The questions that count

Trends: We’re Still A Classy Mob

Mar 11, 2012

We are still a class act


‘Class’ and ‘zeitgeist’ may seem strange bedfellows, but in the wake of Treasurer Wayne Swan’s much-pilloried call to arms against the very rich, they appear be staging an unexpected hook-up.

The accepted wisdom was that we had moved beyond class, a view propagated by both Tories trying to seduce battlers and Labor apparatchiks reaching out to the aspirationalists, all in a bid to capture a mythical centre.

But according to the Essential Report this week, the vast, vast majority of Australians still subscribe that that relic of Marxist analysis – when asked if class still matter sin Australia, they answer resoundingly in the affirmative.

Q. Do you believe social classes still exist in Australia? 

 

Total

Vote Labor

Vote Lib/Nat

Vote Greens

Yes

86%

87%

83%

90%

No

8%

8%

11%

3%

Don’t know

7%

5%

6%

7%

 

This is not some trendy leftie proposition for Green voters and latte-sipping inner city trendies, indeed the belief in classes exists across the political spectrum – it’s just that no one talks about it.

What’s more, about a third of the public (interestingly, higher than the Labor primary vote) see themselves as working class, with more than 50 per cent self-identifying as middle class and just a handful self-identifying as Upper Class.

Q. Do you consider yourself:

 

Total

Vote Labor

Vote Lib/Nat

Vote Greens

Working class

34%

41%

30%

24%

Middle class

50%

46%

54%

64%

Upper class

1%

*

1%

None of them

12%

11%

12%

12%

Don’t know

3%

2%

2%

 

We also asked people to identify the dollar figure that would define individuals and households as ‘middle income’, ‘well-off’ and wealthy’.

The median results are as follows:

Household Individuals
‘middle income’ $94,000 $66,000
‘well-off’ $111,000 $69,000
‘wealthy’ $159,000 $106,000

 

The median of ‘wealthy family’ is critical – $150,0000 of course is the cut off point for the health care rebate which sparked a tabloid outcry – but in the public’s mind $150,000 is beyond the purveyor of the well-off – its is the territory of the welfare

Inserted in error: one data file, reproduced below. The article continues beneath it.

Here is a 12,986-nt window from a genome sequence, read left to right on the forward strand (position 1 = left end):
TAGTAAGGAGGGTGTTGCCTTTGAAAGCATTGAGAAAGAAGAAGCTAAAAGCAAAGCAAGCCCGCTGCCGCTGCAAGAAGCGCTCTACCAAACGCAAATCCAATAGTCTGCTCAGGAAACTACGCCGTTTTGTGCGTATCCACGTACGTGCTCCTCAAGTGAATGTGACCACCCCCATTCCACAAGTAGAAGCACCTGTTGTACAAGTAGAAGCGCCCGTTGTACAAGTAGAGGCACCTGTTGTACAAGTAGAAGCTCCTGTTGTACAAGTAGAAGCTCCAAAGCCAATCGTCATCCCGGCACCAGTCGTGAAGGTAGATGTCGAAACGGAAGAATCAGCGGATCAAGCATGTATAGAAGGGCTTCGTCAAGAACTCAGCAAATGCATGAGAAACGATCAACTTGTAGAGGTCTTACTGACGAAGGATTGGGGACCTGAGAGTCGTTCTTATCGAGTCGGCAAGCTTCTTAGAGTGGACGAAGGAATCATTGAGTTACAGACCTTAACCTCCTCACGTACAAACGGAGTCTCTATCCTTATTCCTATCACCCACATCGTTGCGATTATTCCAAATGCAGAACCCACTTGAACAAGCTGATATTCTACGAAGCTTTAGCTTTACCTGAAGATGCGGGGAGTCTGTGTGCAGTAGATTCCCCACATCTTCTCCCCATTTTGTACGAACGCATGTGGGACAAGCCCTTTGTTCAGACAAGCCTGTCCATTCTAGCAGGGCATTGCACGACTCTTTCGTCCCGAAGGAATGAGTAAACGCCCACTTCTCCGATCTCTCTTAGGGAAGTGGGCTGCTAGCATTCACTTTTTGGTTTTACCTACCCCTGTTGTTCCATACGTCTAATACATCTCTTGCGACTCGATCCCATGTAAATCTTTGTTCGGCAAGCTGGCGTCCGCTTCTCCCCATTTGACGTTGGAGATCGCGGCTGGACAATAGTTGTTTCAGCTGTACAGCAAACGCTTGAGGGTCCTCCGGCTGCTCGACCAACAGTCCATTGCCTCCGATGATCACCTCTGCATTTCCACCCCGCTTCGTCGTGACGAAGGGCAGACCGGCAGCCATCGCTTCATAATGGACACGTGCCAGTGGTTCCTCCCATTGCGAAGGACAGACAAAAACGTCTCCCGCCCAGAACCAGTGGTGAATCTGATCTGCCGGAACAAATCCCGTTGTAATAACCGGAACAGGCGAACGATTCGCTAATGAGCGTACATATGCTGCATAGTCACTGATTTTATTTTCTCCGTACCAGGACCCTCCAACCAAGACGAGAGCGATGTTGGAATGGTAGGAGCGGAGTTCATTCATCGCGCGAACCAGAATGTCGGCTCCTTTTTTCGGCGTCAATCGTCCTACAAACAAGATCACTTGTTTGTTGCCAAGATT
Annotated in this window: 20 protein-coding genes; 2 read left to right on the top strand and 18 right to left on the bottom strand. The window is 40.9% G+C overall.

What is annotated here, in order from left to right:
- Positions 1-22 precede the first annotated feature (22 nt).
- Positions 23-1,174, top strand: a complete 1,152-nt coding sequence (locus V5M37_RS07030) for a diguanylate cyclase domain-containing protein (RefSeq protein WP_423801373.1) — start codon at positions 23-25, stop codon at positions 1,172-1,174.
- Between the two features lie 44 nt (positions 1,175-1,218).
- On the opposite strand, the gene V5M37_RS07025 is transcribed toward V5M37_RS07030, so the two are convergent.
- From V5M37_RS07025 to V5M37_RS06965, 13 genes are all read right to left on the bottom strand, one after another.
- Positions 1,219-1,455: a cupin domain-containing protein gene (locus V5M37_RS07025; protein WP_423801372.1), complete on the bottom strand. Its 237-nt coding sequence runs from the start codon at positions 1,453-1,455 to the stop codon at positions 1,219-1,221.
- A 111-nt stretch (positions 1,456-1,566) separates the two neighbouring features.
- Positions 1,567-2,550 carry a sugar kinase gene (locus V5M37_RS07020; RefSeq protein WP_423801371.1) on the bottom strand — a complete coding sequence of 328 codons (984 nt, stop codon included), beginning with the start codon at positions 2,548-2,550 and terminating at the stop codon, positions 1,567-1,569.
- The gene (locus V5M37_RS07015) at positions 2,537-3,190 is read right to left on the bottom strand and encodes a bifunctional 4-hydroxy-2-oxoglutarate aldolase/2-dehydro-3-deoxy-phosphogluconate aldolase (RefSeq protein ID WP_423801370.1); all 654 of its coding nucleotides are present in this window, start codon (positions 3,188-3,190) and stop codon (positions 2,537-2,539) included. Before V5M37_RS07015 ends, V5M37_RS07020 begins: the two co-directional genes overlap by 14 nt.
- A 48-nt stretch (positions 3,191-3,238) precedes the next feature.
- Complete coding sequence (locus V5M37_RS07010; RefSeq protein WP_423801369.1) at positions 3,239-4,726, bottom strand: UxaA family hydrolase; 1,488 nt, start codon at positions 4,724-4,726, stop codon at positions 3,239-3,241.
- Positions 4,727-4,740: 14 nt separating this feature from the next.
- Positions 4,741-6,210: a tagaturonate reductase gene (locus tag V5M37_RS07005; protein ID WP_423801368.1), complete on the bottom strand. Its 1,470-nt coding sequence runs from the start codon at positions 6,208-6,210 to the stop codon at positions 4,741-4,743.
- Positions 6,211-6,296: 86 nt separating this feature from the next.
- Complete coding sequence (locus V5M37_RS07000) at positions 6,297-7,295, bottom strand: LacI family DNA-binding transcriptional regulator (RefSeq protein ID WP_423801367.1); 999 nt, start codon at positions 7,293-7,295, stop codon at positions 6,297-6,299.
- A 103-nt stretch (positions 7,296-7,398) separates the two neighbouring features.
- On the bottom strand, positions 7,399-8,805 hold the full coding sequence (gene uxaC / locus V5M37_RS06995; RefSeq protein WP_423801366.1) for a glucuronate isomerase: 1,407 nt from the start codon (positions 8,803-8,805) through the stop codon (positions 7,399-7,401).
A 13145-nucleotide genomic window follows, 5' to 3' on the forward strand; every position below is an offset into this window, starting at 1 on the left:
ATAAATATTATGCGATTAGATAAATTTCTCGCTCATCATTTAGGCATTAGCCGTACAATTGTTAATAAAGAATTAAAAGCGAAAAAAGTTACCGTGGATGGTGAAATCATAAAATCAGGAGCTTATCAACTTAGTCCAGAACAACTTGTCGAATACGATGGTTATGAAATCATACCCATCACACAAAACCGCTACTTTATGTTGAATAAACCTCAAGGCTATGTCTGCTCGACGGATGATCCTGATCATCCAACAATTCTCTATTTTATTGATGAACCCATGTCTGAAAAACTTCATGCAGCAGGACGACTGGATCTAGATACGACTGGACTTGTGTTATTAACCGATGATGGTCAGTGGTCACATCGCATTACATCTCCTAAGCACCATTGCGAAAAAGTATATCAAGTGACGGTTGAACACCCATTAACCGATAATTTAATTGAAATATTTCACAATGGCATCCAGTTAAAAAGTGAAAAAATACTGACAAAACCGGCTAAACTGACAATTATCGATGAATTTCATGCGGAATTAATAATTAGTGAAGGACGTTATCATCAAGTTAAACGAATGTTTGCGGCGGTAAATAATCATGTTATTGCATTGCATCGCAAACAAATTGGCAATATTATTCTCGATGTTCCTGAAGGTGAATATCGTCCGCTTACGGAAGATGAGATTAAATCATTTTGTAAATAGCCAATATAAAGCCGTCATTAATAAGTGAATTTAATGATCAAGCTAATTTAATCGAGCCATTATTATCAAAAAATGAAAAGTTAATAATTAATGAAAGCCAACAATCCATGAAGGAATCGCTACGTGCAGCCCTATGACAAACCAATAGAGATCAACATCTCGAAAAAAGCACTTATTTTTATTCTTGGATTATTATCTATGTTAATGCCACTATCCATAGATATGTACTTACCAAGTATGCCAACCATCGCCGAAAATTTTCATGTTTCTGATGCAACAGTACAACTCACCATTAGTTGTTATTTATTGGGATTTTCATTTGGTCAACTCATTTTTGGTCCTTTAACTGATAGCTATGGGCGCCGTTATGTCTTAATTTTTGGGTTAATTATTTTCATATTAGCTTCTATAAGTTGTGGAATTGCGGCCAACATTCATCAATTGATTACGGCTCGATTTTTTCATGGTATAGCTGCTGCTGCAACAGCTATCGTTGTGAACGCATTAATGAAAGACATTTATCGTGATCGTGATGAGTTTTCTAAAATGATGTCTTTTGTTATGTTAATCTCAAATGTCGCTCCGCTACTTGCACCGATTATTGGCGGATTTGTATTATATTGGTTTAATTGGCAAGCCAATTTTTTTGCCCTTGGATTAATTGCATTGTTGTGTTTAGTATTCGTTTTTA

It puts in play a whole range of other Howard middle class welfare measures – the baby bonus, child care rebates, carer allowances, pharmaceutical benefits, student allowances and the much vaunted Family Tax Benefits, to name just a few.

But if the majority of Australians see a combined household income of $150,000 as wealthy, the government has a ready-made limit to reintroduce some constraints on its reverse-taxation payments to the community.

In light of these findings it’s also unsurprising the high level of support for Treasurer’s recent statement that some of Australia’s wealthiest individuals are using their wealth to try to influence public opinion and government policy to further their own commercial interests

 

A. Wayne Swan statement

B. Unattributed statement

 

Total

Vote Labor

Vote Lib/Nat

Vote Greens

Total

Vote Labor

Vote Lib/Nat

Vote Greens

Total agree

58%

78%

36%

89%

60%

67%

55%

75%

Total disagree

26%

6%

51%

2%

24%

18%

30%

14%

* each question was asked of half the total sample.

The interesting point here is that once we took out the fact that Wayne Sawn had made the comments about the very wealthy, even the majority of Liberal voters agreed – although the Labor faithful tapered off a bit.

So if Tony Abbott wants to give Labor a narrow whiff at redemption he should continue to campaign against a mining tax.

While he is at it he should accuse the government of employing the ‘politics of envy’, as mining moguls continue to air their extremely expensive dirty linen in public.

And if he really wants to give the government momentum he should talk about Australia having moved beyond the class, while he proposes more measures that are blind to inequality – like a parental leave scheme that delivers you more depending on how much you earn.

Class and Zeitgeist – who’d a thunk?

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